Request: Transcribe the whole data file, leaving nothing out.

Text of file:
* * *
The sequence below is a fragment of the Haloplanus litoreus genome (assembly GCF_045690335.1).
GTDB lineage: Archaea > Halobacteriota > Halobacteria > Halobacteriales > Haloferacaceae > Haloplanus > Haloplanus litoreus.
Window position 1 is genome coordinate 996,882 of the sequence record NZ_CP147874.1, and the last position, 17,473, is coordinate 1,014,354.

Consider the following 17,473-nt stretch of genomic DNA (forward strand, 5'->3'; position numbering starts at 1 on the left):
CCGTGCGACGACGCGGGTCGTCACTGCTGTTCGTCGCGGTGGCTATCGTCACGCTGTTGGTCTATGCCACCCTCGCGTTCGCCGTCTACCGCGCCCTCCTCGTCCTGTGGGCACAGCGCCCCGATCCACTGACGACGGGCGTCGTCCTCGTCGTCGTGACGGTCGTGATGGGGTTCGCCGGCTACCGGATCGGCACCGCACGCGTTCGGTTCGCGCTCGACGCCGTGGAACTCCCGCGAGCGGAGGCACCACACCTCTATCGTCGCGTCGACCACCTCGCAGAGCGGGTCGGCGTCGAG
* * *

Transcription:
The sequence below is a fragment of the Haloplanus litoreus genome (assembly GCF_045690335.1).
GTDB lineage: Archaea > Halobacteriota > Halobacteria > Halobacteriales > Haloferacaceae > Haloplanus > Haloplanus litoreus.
Window position 1 is genome coordinate 996,882 of the sequence record NZ_CP147874.1, and the last position, 17,473, is coordinate 1,014,354.

Consider the following 17,473-nt stretch of genomic DNA (forward strand, 5'->3'; position numbering starts at 1 on the left):
CCGTGCGACGACGCGGGTCGTCACTGCTGTTCGTCGCGGTGGCTATCGTCACGCTGTTGGTCTATGCCACCCTCGCGTTCGCCGTCTACCGCGCCCTCCTCGTCCTGTGGGCACAGCGCCCCGATCCACTGACGACGGGCGTCGTCCTCGTCGTCGTGACGGTCGTGATGGGGTTCGCCGGCTACCGGATCGGCACCGCACGCGTTCGGTTCGCGCTCGACGCCGTGGAACTCCCGCGAGCGGAGGCACCACACCTCTATCGTCGCGTCGACCACCTCGCAGAGCGGGTCGGCGTCGAG